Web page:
Small firms and manifold challenges
SMALL FIRMS—spanning micro, small and medium enterprises or MSMEs—comprise more than 99 percent of all firms in the Philippines, and provide 61 percent of the country’s total jobs. They contribute much more to job creation in Indonesia (92 percent), Korea (87), Thailand (84), Taiwan (78), Vietnam (77), China (75), Singapore (70), and Japan (66). Of total economic production, measured by GDP, our small firms account for an estimated 36 percent. This is smaller than in Thailand, Vietnam, Singapore, Indonesia, Korea, United States, China and Japan (whose MSME shares go as high as 59 percent), although larger than in Malaysia, Brunei and Taiwan.
There is great scope for raising the role of small enterprise in the Philippine economy. I have constantly argued that this is the key to making the country’s economic growth benefit the wider masses of Filipinos more directly, rather than rely on growth driven by large firms to “trickle down” to the bottom. Indeed, why should anyone settle for a mere trickle? What we have always needed, but which has remained elusive, is growth that has much broader direct participation in both the sectoral and geographic sense.
As it is, our economy’s growth in recent decades has been largely propelled by services. A scan of the statistics over time readily shows that our consistent growth leaders have been financial services (banking and insurance), real estate and business services, especially business process outsourcing. By no coincidence, our top billionaires derive the bulk of their wealth from these, and less from manufacturing, and hardly from agriculture. All this explains why accelerating economic growth over the past decade has left the poor behind, as poverty incidence actually rose from 24.9 percent in 2003 to 26.5 percent in 2009.
This experience was in complete contradiction to the experience in Asia, where the Asian Development Bank found poverty incidence to have fallen by an average of 2 percent for every 1 percent rise in GDP. Asia has in fact been more successful in translating economic growth into poverty reduction than the rest of the world, where poverty fell by an average of only 1.5 percent for every 1 percent of GDP growth. The Philippine experience has not only been inferior; it is perverse, with poverty moving in the wrong direction! And this is because the economy’s growth has largely excluded the 25 million-plus poor Filipinos that continue to be in our midst to this day.
Everyone agrees that achieving inclusive growth is all about creating more jobs. The World Bank, in its most recent reports and prescriptions for the country, focuses on the need to foster an enabling environment for widespread creation of jobs. The problem is, not enough of these jobs have been forthcoming from large enterprises because various impediments to greater investment persist, not the least of which are the constitutional restrictions on foreign investments. There are also the traditional ones like inferior infrastructure and unstable rules and policies. Smaller enterprises ought to be filling in our jobs gap, especially because the cost of creating a job in the small enterprise sector is much smaller than that in the large enterprise sector. But as the figures cited above show, not enough of those jobs are coming from this direction.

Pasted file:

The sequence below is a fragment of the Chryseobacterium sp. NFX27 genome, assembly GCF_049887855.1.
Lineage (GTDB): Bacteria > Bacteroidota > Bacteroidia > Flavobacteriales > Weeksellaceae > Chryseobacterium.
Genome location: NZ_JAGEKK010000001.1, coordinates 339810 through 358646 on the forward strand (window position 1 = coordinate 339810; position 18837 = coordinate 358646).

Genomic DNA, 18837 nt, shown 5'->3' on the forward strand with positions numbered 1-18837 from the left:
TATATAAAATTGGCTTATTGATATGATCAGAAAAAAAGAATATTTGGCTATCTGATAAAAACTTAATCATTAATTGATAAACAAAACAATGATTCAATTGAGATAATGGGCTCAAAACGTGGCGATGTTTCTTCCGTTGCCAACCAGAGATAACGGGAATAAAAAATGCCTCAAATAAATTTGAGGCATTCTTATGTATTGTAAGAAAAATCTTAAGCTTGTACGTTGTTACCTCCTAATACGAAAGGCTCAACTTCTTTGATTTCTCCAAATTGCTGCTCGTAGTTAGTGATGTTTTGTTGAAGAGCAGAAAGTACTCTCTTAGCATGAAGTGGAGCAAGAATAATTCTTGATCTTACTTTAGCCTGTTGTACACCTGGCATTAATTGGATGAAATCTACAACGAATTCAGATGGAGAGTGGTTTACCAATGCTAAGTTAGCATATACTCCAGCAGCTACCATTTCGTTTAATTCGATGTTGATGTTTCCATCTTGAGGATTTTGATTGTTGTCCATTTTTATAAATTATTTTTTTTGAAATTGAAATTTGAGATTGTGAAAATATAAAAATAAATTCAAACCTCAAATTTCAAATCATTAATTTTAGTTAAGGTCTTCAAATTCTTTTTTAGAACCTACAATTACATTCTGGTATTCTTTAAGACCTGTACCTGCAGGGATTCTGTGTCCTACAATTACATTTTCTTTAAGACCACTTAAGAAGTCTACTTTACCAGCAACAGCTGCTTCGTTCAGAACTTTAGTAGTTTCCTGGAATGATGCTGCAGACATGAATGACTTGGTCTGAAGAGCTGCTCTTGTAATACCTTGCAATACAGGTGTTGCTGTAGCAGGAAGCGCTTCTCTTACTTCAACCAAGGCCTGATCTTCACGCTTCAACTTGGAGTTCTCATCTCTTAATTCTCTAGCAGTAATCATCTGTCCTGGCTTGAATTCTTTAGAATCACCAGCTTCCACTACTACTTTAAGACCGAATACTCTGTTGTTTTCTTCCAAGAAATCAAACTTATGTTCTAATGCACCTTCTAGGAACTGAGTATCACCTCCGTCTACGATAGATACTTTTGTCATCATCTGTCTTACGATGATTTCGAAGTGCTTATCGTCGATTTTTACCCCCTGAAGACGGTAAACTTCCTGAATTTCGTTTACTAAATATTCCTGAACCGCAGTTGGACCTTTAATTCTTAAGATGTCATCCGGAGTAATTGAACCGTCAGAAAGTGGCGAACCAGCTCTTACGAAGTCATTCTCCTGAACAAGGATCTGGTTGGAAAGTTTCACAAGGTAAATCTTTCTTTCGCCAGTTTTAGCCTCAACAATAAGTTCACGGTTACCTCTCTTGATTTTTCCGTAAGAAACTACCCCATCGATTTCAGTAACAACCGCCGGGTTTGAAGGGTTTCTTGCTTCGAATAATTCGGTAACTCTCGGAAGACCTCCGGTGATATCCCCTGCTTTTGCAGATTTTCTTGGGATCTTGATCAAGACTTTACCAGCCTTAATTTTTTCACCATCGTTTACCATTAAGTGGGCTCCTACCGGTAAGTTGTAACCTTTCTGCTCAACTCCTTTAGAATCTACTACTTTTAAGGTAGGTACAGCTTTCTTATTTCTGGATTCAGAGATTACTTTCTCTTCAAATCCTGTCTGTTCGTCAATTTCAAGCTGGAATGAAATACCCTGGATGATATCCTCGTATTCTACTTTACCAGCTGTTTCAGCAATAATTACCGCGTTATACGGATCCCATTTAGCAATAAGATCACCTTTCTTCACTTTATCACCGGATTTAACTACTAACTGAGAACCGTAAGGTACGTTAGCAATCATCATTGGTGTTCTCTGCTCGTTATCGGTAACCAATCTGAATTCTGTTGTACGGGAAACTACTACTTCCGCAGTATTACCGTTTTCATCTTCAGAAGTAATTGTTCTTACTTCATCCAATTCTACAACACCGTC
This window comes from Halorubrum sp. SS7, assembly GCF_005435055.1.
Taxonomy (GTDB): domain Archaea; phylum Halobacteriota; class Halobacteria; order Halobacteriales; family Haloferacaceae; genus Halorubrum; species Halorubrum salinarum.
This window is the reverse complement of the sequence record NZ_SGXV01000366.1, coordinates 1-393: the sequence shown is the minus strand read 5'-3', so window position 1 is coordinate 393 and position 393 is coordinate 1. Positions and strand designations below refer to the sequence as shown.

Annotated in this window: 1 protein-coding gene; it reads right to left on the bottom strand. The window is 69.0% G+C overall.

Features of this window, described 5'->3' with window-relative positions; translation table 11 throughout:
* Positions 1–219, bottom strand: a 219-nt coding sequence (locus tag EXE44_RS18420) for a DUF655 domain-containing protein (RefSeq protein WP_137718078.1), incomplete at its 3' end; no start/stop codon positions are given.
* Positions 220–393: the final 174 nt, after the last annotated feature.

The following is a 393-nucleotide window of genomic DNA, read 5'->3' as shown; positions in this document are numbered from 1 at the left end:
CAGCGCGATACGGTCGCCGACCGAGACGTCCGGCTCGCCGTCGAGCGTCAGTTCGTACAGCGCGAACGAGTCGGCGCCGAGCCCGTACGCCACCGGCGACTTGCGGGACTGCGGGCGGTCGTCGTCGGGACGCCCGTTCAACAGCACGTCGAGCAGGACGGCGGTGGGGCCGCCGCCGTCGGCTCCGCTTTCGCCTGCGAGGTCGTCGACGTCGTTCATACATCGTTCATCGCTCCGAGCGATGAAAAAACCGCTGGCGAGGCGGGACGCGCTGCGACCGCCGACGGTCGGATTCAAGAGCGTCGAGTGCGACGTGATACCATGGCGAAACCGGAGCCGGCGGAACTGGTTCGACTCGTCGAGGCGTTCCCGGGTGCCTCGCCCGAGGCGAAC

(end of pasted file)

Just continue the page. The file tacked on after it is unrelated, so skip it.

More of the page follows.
There are several reasons why. Small businesses are typically starved of financing, and this has been more particularly so in the Philippines, where the big banks have traditionally preferred to deal with a few large clients than a large number of small ones. Small firms are also ill-equipped to keep up with improving technology, as in-house research and development, which large firms routinely provide resources for, is out of reach for a small business. I have witnessed how various tax and regulatory measures, including voluminous documentary requirements, have discouraged many a small entrepreneur from pursuing further business growth or, worse, led them to abandon it altogether. Small firms’ access to markets as well as to their inputs is hampered by infrastructure inadequacies, now exemplified daily by traffic congestion and slow Internet speeds.
Small firms’ access to inputs is also hampered by cumbersome trade regulations that make externally sourcing them unattractive, even when such inputs are in limited supplies locally, or much cheaper abroad. The Bureau of Customs released in the past year a comprehensive inventory of all clearances, licenses and permits required by some 50 government agencies before one can import certain products. It turns out that there are more than 7,000 of such regulated products, many of which are subject to multiple clearances that either duplicate or overlap, while some regulations have long outlived their purpose, and are therefore unnecessary.
We will also need our small firms to band together through various forms of clustering, if they are to be better integrated into international trade. Export orders invariably involve large volumes that no single small enterprise can readily meet. But our entrepreneurs need to be helped in shedding the “kanya-kanya” (individualistic) mind-set to tap the opportunities of international trade.
The challenges of small business in this country are manifold and daunting, and it will take nothing less than a well-orchestrated effort to unleash the great potential of MSMEs to participate more in our economy’s growth, and spread benefits therefrom much more widely. Sadly, government efforts on this remain largely fragmented and leaderless—and we will need to fix this. But this will have to be the subject of another article.
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